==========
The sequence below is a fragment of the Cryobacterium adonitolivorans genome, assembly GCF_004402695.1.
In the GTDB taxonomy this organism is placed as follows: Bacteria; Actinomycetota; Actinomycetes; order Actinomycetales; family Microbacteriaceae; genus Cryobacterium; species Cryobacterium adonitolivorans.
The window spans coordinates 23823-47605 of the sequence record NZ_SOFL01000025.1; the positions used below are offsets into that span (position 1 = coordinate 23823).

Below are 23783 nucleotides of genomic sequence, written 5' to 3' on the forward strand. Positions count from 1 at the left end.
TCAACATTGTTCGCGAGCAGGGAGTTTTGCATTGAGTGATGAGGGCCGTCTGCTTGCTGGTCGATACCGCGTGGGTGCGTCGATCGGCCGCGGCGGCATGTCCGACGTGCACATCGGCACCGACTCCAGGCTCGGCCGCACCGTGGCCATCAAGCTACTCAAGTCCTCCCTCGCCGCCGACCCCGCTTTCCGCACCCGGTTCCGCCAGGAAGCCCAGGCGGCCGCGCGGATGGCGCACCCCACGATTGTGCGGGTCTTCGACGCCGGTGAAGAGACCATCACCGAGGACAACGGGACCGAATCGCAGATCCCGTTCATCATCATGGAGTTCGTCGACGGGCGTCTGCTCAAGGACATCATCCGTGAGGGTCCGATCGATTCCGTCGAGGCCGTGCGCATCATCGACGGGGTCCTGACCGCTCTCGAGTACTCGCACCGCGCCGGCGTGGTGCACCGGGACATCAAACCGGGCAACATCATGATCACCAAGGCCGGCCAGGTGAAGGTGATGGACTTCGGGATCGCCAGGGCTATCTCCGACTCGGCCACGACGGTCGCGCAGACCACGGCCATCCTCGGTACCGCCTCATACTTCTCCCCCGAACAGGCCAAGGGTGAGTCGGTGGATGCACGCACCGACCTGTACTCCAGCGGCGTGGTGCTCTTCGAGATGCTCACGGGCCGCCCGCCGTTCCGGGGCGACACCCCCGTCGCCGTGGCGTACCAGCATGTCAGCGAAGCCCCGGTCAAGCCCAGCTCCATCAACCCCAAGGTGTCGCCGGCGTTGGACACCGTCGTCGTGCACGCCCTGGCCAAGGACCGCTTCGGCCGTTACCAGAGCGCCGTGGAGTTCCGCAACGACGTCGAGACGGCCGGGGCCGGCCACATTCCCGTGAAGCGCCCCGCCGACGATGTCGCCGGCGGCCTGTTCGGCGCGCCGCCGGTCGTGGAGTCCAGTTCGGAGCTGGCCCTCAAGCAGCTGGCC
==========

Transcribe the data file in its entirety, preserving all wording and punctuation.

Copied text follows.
The sequence below is a fragment of the Cryobacterium adonitolivorans genome, assembly GCF_004402695.1.
In the GTDB taxonomy this organism is placed as follows: Bacteria; Actinomycetota; Actinomycetes; order Actinomycetales; family Microbacteriaceae; genus Cryobacterium; species Cryobacterium adonitolivorans.
The window spans coordinates 23823-47605 of the sequence record NZ_SOFL01000025.1; the positions used below are offsets into that span (position 1 = coordinate 23823).

Below are 23783 nucleotides of genomic sequence, written 5' to 3' on the forward strand. Positions count from 1 at the left end.
TCAACATTGTTCGCGAGCAGGGAGTTTTGCATTGAGTGATGAGGGCCGTCTGCTTGCTGGTCGATACCGCGTGGGTGCGTCGATCGGCCGCGGCGGCATGTCCGACGTGCACATCGGCACCGACTCCAGGCTCGGCCGCACCGTGGCCATCAAGCTACTCAAGTCCTCCCTCGCCGCCGACCCCGCTTTCCGCACCCGGTTCCGCCAGGAAGCCCAGGCGGCCGCGCGGATGGCGCACCCCACGATTGTGCGGGTCTTCGACGCCGGTGAAGAGACCATCACCGAGGACAACGGGACCGAATCGCAGATCCCGTTCATCATCATGGAGTTCGTCGACGGGCGTCTGCTCAAGGACATCATCCGTGAGGGTCCGATCGATTCCGTCGAGGCCGTGCGCATCATCGACGGGGTCCTGACCGCTCTCGAGTACTCGCACCGCGCCGGCGTGGTGCACCGGGACATCAAACCGGGCAACATCATGATCACCAAGGCCGGCCAGGTGAAGGTGATGGACTTCGGGATCGCCAGGGCTATCTCCGACTCGGCCACGACGGTCGCGCAGACCACGGCCATCCTCGGTACCGCCTCATACTTCTCCCCCGAACAGGCCAAGGGTGAGTCGGTGGATGCACGCACCGACCTGTACTCCAGCGGCGTGGTGCTCTTCGAGATGCTCACGGGCCGCCCGCCGTTCCGGGGCGACACCCCCGTCGCCGTGGCGTACCAGCATGTCAGCGAAGCCCCGGTCAAGCCCAGCTCCATCAACCCCAAGGTGTCGCCGGCGTTGGACACCGTCGTCGTGCACGCCCTGGCCAAGGACCGCTTCGGCCGTTACCAGAGCGCCGTGGAGTTCCGCAACGACGTCGAGACGGCCGGGGCCGGCCACATTCCCGTGAAGCGCCCCGCCGACGATGTCGCCGGCGGCCTGTTCGGCGCGCCGCCGGTCGTGGAGTCCAGTTCGGAGCTGGCCCTCAAGCAGCTGGCC